Local breweries are popping up across our state — from Havre to Hamilton, from Libby to Lavina, from Sidney to Sheridan.

These breweries are offering a high-quality, made-in-Montana product. They’re providing a comfortable space to relax after work or to mingle with our neighbors. And they’re bringing money into our towns, revenue into our state, and jobs into our communities.

So what do we mean by a craft brewery?


KettleHouse Brewing Company

According to the industry’s national trade association, an American craft brewer is small, independent, and traditional. Its annual production must be equal to or less than 6 million barrels a year — although under Montana law, craft breweries lose some distribution rights over 60,000 barrels per year. It’s owned and controlled, for the most part, by craft brewers. And the majority of the brewery’s production must come from from its own creative recipes.

So we’re not talking about the 12-pack of Olympia that you can buy at your IGA. We’re also not talking about the Mint Bar down on the corner.

In Montana, the craft beer industry is growing. The number of breweries in our state has more than doubled since 2011. Cheers to all the growers, malters, manufacturers, brewers, and servers who have made that growth possible. We raise our glass to you!

Data comes from the Brewers Association website.


Overall production has increased 87 percent since 2010. 

Sales have increased 111 percent from 2010 to 2015.

Employment has increased 204 percent from 2010 to 2015.

These most recent stats show huge increases in production, sales, and employment. But what’s brewing underneath all those numbers and figures is the real kicker. As Montana’s craft beer industry grows, its success pours over and benefits all of us.

Economic development Montana

The success of Montana’s craft breweries has a wide ripple effect.

In 2016, the University of Montana’s Bureau of Business and Economic Research produced a report on the economic impact of craft brewing in Montana. It said:

“When we consider all up and downstream effects the footprint of the industry is much larger and we find that because of Montana craft brewing, the state’s economy is larger, more prosperous and more populous. The operations of brewers result in a number of economic benefits to the state.”

What are those economic benefits? According to the findings, craft breweries provide an additional 1,044 permanent, year-round jobs in the Montana economy. These jobs and this industry bring in more than $33 million of personal income into Montana households. And collectively, the industry is paying taxes on $36 million of revenue each year. Considering the trajectory of this industry, these numbers are probably higher now than they were in 2016.  

The Brewers Association has its own study on Montana craft breweries. It looks beyond the direct impacts and consider the larger effects that breweries have. According to Sarah Billiu, the group’s membership coordinator, 2,995 Montana jobs are directly or indirectly created by craft breweries.

The Brewers Association also says that Montana’s craft breweries have a $417 million economic impact on our state. That includes everything from a barley farmer’s profit to the money spent by a brewery worker at a local restaurant and everything in between.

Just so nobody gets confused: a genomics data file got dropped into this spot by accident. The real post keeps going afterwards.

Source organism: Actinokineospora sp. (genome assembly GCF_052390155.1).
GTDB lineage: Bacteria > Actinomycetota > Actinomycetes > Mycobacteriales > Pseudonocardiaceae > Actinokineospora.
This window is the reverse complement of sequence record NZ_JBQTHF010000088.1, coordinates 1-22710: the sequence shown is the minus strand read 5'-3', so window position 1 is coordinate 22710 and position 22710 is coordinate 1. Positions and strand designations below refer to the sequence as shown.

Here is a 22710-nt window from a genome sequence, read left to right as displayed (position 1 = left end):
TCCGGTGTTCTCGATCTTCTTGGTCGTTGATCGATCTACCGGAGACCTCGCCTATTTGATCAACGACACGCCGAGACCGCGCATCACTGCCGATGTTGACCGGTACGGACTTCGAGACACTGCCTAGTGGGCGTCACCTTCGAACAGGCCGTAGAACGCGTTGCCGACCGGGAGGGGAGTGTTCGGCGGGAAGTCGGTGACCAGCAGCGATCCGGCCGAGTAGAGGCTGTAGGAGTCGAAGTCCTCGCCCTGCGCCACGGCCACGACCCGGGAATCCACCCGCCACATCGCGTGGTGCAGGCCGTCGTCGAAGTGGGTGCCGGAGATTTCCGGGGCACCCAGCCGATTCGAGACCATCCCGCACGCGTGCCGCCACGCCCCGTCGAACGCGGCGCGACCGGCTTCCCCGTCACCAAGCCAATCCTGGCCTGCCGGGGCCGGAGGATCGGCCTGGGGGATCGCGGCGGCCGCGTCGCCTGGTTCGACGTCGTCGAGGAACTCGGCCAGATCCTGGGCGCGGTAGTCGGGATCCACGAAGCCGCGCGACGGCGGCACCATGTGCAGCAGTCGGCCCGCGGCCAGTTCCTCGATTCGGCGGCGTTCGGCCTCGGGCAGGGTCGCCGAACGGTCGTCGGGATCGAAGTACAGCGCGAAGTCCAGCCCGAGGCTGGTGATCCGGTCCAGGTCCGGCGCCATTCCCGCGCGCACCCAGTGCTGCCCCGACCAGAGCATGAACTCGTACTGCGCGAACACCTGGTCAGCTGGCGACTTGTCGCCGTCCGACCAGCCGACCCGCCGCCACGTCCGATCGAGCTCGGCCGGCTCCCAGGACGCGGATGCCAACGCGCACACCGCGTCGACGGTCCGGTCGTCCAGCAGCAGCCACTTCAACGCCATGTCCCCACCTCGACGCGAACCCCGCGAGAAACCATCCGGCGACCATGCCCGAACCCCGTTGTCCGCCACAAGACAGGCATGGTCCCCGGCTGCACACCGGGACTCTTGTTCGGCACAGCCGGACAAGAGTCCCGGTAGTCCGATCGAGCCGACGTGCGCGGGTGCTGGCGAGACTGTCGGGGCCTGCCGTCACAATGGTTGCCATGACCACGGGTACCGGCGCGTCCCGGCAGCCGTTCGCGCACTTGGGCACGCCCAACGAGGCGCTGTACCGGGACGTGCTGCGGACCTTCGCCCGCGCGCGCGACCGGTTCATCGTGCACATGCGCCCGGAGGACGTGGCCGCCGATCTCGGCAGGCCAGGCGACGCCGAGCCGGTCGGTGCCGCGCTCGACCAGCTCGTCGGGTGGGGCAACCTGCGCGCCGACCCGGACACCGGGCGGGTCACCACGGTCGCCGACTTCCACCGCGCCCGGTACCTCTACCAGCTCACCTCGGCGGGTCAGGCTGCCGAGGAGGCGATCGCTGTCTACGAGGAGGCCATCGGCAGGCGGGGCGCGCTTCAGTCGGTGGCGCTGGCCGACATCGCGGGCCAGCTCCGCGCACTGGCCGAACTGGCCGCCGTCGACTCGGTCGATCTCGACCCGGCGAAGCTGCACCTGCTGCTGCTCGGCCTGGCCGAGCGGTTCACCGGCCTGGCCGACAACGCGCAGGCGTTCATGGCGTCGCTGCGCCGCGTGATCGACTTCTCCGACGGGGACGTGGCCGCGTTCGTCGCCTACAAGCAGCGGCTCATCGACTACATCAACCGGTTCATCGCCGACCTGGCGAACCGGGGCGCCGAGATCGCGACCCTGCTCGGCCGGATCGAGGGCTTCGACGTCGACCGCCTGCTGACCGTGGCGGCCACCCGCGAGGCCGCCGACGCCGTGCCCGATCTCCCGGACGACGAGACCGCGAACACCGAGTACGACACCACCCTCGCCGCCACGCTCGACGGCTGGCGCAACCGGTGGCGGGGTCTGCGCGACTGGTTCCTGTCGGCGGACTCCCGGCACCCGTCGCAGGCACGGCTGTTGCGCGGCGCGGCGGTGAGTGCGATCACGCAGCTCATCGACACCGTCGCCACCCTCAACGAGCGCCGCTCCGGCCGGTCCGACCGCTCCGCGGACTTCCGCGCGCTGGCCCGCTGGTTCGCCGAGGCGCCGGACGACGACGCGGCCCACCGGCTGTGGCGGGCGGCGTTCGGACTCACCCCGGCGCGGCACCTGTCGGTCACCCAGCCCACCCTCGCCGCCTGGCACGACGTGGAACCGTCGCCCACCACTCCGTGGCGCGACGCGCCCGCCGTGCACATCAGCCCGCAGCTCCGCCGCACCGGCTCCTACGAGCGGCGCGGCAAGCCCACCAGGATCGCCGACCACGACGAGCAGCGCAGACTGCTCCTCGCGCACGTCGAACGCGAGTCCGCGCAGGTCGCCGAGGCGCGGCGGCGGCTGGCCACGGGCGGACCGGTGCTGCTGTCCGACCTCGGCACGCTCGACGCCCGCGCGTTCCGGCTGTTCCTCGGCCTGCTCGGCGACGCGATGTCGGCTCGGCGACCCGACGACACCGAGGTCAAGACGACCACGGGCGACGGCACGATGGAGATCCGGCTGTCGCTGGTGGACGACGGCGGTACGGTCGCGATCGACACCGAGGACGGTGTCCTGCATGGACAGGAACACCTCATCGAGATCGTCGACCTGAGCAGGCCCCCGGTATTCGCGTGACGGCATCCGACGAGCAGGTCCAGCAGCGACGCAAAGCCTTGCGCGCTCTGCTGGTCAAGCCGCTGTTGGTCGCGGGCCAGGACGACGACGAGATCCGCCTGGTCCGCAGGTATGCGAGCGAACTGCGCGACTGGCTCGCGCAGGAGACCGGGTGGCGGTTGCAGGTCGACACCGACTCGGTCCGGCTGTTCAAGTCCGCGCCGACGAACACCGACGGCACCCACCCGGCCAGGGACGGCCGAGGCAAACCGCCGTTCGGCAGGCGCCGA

There are a lot of stats and numbers being tossed around here. But what really matters is what these numbers get at: Montana craft breweries aren’t just about beer sales. Their effect spreads out into other key Montana industries.

We’ll be talking more about this in our second installment, but here’s a little taster.


Barley for malting.

For agriculture, small breweries give our farmers another outlet for their products. Whether we’re talking about honey, hops, barley, or wheat — craft breweries help spur competition and provide stability for our producers. And as we’ve talked about before at Prairie Populist, when agriculture does well, we all do well.

These craft breweries also provide job opportunities in engineering, construction, marketing, sales, and manufacturing. Here’s what the University of Montana said in its report:

“In terms of employment, the majority of impacts are concentrated in the manufacturing sector, which includes brewing, but several other sectors are supported by brewers, including construction, state and local government, and retail trade. The spending of workers employed by breweries, as well as vendor purchases made by the industry, are the drivers that support additional jobs outside of the manufacturing sector.”

Photo from the Montana Wheat and Barley Committee website.

Thanks to our craft breweries, Montana is raising the bar.

Right now, there are over 5,000 retailers selling Montana-made beer in 24 states. Our state is the second-largest barley producer in the county, and much of that barley is grown here, malted here, brewed here, and consumed here. And Montana’s craft breweries have become a driving force behind our ever-growing tourist industry.

So how do we compare to other states?

  • Montana is second in the number of breweries per capita. There are nine breweries for every 100,000 adults over 21.
  • Breweries’ per-capita economic impact in Montana is the fifth-highest in the nation.
  • Montana is 8th in the number of gallons produced per capita at 7.3 gallons per adult over 21. Thanks to a new law that increases production limits, this number will certainly go up.

Montana’s craft brewing industry has elevated itself to the top at an impressive rate. As our Montana laws become more supportive of craft breweries and as more breweries pop up around the state, its effects will continue to spread.

Check back for Part 2 in this series, where we’ll tap into the reasons why this industry makes so much sense for Montana. In the meantime, bottoms up and cheers to you.

-Amanda Garant

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